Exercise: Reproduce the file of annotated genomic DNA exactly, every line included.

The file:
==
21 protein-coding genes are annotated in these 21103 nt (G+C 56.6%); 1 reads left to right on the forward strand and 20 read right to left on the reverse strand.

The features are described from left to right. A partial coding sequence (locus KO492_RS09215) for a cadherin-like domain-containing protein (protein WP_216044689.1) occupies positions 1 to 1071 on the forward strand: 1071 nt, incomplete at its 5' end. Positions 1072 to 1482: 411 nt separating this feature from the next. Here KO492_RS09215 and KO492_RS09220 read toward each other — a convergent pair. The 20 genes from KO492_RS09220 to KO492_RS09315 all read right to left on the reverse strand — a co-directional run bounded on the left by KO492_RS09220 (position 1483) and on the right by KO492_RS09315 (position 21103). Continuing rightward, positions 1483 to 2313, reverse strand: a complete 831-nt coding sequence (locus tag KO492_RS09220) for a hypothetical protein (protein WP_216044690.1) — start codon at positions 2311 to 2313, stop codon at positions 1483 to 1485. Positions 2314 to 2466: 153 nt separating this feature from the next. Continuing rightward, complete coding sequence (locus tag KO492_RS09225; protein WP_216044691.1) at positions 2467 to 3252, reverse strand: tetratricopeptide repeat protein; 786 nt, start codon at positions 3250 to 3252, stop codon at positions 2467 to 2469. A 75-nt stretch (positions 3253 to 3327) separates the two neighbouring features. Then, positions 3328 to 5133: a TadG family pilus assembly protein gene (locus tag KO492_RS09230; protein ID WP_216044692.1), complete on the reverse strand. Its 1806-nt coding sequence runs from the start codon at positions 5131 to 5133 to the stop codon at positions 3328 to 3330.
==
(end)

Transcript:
21 protein-coding genes are annotated in these 21103 nt (G+C 56.6%); 1 reads left to right on the forward strand and 20 read right to left on the reverse strand.

The features are described from left to right. A partial coding sequence (locus KO492_RS09215) for a cadherin-like domain-containing protein (protein WP_216044689.1) occupies positions 1 to 1071 on the forward strand: 1071 nt, incomplete at its 5' end. Positions 1072 to 1482: 411 nt separating this feature from the next. Here KO492_RS09215 and KO492_RS09220 read toward each other — a convergent pair. The 20 genes from KO492_RS09220 to KO492_RS09315 all read right to left on the reverse strand — a co-directional run bounded on the left by KO492_RS09220 (position 1483) and on the right by KO492_RS09315 (position 21103). Continuing rightward, positions 1483 to 2313, reverse strand: a complete 831-nt coding sequence (locus tag KO492_RS09220) for a hypothetical protein (protein WP_216044690.1) — start codon at positions 2311 to 2313, stop codon at positions 1483 to 1485. Positions 2314 to 2466: 153 nt separating this feature from the next. Continuing rightward, complete coding sequence (locus tag KO492_RS09225; protein WP_216044691.1) at positions 2467 to 3252, reverse strand: tetratricopeptide repeat protein; 786 nt, start codon at positions 3250 to 3252, stop codon at positions 2467 to 2469. A 75-nt stretch (positions 3253 to 3327) separates the two neighbouring features. Then, positions 3328 to 5133: a TadG family pilus assembly protein gene (locus tag KO492_RS09230; protein ID WP_216044692.1), complete on the reverse strand. Its 1806-nt coding sequence runs from the start codon at positions 5131 to 5133 to the stop codon at positions 3328 to 3330.